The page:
Polar Express Pajama Party Decoration Ideas

by Alicia Bodine, Demand Media Google

    "The Polar Express" transports children to the North Pole.

    Hemera Technologies/PhotoObjects.net/Getty Images

    "The Polar Express" was a book written for children by Chris Van Allsburg that was eventually turned in to a movie. Since the setting of the story occurs at night on Christmas Eve, plan a pajama party in December to show the film or have a book reading. Decorating the room in which the pajama party is being held will help capture that magical Christmas feel.

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    Decorating with garland is a must for any party with a Christmas theme, including "The Polar Express." Homemade garland can be created out of strands of popcorn or a string of snowflakes. Cut objects out of paper that resemble items found in the movie, such as bells, cups of hot cocoa and Santa's reindeer, and hang them from a piece of yarn to make the garland. Hang the garland around a Christmas tree, the television the movie is going to be played on, nearby windows or even around the perimeter of the coffee table.


    Place several signs around the room to remind the children of "The Polar Express" movie. For example, a railroad crossing sign is a great choice to place on each side of the entrance to the room where the movie is going to be shown. Also, you might want to set-up a "North Pole," "Santa's Workshop" or "Toys Made Here" sign. Use cardboard and poster paints to construct the signs and then place them at different locations throughout the room.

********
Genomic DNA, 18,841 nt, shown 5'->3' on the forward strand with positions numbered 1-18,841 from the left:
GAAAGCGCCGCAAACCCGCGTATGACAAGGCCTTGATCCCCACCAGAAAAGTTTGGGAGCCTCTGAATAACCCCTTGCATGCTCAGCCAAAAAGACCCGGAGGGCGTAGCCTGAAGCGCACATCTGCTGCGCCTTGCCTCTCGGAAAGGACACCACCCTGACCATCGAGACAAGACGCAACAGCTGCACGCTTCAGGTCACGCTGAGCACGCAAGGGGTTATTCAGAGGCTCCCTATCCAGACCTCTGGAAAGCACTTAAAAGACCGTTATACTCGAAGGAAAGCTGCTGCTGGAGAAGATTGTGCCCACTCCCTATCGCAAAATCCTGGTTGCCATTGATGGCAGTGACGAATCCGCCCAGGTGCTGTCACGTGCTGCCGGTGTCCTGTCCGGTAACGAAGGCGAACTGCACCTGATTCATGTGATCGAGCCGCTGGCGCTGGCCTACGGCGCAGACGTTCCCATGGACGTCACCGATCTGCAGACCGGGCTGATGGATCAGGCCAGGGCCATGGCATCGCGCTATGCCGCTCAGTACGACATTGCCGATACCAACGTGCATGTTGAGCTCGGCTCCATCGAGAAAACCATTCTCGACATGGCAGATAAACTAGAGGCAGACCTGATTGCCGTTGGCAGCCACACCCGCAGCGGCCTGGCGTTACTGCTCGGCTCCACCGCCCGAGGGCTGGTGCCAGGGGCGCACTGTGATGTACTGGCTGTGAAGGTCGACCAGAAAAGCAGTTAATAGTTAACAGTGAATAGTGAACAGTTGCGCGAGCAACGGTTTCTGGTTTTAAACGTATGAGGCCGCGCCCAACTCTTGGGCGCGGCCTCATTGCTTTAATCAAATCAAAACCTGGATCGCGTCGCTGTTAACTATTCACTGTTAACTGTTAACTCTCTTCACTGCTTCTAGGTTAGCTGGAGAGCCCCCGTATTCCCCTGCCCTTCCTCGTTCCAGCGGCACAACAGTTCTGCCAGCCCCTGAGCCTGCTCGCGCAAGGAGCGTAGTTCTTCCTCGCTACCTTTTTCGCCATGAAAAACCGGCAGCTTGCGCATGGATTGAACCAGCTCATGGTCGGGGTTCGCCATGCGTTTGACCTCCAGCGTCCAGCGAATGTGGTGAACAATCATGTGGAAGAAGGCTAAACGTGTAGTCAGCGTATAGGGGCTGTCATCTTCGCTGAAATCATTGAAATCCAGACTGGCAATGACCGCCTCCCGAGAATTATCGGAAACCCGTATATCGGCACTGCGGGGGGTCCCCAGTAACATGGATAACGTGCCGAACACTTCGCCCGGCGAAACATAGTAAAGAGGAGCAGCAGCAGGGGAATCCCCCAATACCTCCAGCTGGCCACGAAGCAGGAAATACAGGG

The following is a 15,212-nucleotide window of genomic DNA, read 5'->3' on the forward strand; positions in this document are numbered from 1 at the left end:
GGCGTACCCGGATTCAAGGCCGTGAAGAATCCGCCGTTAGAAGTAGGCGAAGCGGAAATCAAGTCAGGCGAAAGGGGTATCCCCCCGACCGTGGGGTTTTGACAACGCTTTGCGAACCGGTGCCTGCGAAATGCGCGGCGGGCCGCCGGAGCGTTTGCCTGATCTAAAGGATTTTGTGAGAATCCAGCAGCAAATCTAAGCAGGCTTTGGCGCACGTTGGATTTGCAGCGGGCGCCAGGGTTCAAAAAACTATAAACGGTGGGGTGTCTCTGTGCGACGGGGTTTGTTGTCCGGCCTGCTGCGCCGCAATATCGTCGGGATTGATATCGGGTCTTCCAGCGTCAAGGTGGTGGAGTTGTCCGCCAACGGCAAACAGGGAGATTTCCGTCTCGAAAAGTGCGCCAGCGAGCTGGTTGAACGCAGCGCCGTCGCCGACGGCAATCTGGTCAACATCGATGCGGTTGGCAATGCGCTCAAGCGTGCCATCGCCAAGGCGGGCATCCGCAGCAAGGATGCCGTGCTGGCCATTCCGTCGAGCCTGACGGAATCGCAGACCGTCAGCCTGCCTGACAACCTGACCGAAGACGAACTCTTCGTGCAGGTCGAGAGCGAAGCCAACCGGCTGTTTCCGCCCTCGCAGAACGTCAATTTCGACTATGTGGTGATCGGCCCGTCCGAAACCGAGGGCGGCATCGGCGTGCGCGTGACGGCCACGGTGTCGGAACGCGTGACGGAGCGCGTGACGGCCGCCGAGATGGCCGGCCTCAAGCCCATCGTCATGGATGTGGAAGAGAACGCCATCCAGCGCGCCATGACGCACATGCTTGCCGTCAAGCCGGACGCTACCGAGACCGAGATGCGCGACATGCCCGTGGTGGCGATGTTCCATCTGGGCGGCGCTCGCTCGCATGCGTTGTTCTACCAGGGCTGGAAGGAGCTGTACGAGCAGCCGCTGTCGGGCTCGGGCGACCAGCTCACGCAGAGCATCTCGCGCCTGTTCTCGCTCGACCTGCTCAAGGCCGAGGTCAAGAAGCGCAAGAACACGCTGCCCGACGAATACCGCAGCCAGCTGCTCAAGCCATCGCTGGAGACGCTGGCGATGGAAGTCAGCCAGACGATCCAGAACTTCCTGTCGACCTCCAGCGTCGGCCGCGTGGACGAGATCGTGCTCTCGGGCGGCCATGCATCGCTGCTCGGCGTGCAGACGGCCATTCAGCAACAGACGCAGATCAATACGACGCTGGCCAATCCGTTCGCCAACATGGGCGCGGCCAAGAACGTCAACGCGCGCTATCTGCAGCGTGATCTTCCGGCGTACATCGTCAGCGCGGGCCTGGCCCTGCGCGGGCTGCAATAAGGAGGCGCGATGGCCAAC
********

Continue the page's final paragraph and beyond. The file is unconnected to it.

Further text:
A Train with Tickets

    Set one chair out for each child who is attending the pajama party. Put those chairs in a row so they form a train. Use this train just for decoration along one of the sides of the room, or you use it during the party. Cover the length of the train on one side with pieces of cardboard, and paint them to look like a train. Make sure you also paint "The Polar Express" somewhere on the cardboard. Leave the other side of the train open so the children are able to climb in the train if they wish. Hand out train tickets made from construction paper, or tape them around your lampshades for decoration.


    Leave bells all around the pajama party room. Half of the bells need to ring when shaken, while the other half remain silent. These decorations represent the bell that the little boy was given in the movie. As long as children believed in Santa, they were able to hear the ringing of the bell. When children stopped believing in Santa, the bell remained silent when rung. Of course, there is also the option of cutting bells out of gold and silver wrapping paper and hanging them around the room for decoration.

    About the Author

    Alicia Bodine has been a professional writer for six years. She has produced thousands of articles for online publications such as Demand Studios, Bright Hub, Associated Content and WiseGeek. Bodine is also the current cooking guru for LifeTips. She has received awards for being a top content producer.

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